MechaDoolittle

 

I have some friends and relatives seem to be perpetually in and out of hospitals with one ailment or another.  It is like their bodies are cursed, constantly trying to destroy itself.  Other people seem to never get sick.  Some do everything do extend their life only to drop dead early.  Others seem to do the exact opposite and still live long and productive lives.  One of the major concerns in this day in age is quality of life, making the most of human life for as long as possible.

 

I find this subject ties in with machines quite well.

 

One of my jobs is to try to predict the life expectancy of equipment on the College campus.   Most people never think about the life expectancy of a home appliance they purchase, when you buy a water heater you expect that a new one will last….well a long time.  How long?  Who cares? Most people will move before a new appliance will wear out.  But in a large facility this is of great concern.  It’s a budget thing, a facility has to try to predict how much to expect to pay for replacing equipment over the long run.  The hard part is determining when equipment will fail.  This depends upon a number of factors including intensity of use, environment, initial quality, maintenance practices, etc.  What I have found interesting is that while all these factors can be accounted for, some pieces of equipment don’t seem to want to follow the rules. It’s almost like they have a will of their own. Some pieces of equipment seem to give up the ghost quickly no mater how much you baby them. Others seem to run forever regardless of abuse or neglect. 

 

This is simply part of a curve where the majority of equipment falls into a predictable timeline of birth, life, degradation, constant life support then inevitable death. Sure there are the few who never get a chance to life a fulfilling life, and others that seem to run fine when all logic says it should seize up and croak.  For example: I have an air compressor in one of our oldest buildings that has been running with out fail since 1975.  It’s a critical piece of equipment that the whole building depends upon, so here is a stack of spare parts sitting in the corner waiting for some sort of failure. Some of the spare parts were purchased before I graduated from high school. It still chugs away, day after day.  I like to think of this as one extreme of the curve. There is another air compressor that was recently installed in a new building that seems determined to die an early and humiliating death.  The poor thing has been babied, and cared for religiously and has received many new parts (under warranty) but it still persists in leaking oil, seizing up, or blowing fuses and the manufacture can’t seem to figure out why.  It’s the other extreme end of the curve.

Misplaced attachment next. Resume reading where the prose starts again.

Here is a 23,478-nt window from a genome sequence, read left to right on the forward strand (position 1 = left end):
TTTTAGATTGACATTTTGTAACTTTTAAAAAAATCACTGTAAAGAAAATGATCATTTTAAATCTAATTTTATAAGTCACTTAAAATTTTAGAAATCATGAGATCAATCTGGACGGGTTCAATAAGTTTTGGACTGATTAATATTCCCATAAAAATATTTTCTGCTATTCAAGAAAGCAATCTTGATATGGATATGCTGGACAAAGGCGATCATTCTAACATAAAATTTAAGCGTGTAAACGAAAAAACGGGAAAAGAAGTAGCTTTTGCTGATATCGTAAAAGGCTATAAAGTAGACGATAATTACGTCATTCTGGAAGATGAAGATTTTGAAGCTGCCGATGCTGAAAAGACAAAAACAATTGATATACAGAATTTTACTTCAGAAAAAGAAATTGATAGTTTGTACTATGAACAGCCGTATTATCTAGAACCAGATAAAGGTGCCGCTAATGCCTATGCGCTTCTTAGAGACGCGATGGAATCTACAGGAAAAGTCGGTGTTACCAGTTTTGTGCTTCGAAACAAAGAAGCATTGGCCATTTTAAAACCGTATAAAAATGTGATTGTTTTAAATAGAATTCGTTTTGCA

These examples of the tragic and heroic lives of machines started me to think, if people demand a good quality of life in their final years, so should machines.  Let’s face it when we become old and fragile we have to put up with all kinds of humiliating and degrading processes as our bodies slowly betray themselves and eventually fail.  Machines face a similar fate.  I feel for the poor air compressor that has to have a portable air compressor piped into its tank to act as a back up system.  Like emergency life support.  How embarrassing must it be to have a constant pile of kitty litter under its compressor head to catch sporadically leaking fluids?  It’s sad to think that the poor thing will end up being replaced and discarded years and years before its time.  How do you improve the quality of life of machine?

 

It reminds me of the movie Wall.E  When I watched that little robot doggedly picking up garbage and working while his companions slowly rot away I thought about how the other robots must have felt.  Did they feel envy or respect?  Were they wondering what they did wrong with their lives?  Can robots have bad habits or poor diets that caused their early demise?  Sure Wall.E just the extreme of the curve but how much did his attitude affect his longevity?  

 

Wouldn’t it be a wonderful thing if there was a way to communicate with machines and instill them with a positive attitude?  Like a doctor Doolittle who can talk to the machines.  This would be a fine ability for a person of good moral character, but in the wrong hands it would be a disaster.  Some people believe that plants can pick up on emotions; maybe machines behave in a similar manor.

 

This theory kind of helps put a new spin of the Terminator movies.  Maybe cyber-net was just channeling all the pissed off window user’s emotions.  Computers sensitive to “Negative waves” and thus decided our fate in a millisecond.  This may also explain the Borg, Darth Vader, Gort, and a number of others in science fiction.  

 

I like to think that a good positive attitude will eventually pay off.  It certainly helps in my quality of life.  Now only if I could get the machines around here to understand.

 -pf

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2 thoughts on “MechaDoolittle

  1. Dad says:

    Particularly well thought out. Good job. Waxing a little nostalgic perhaps but I loved it.

  2. planetross says:

    I seem to buy DVD players with very small curves. They must not be very happy or I only buy cheap ones or something.
    I agree Dad: well thought out.

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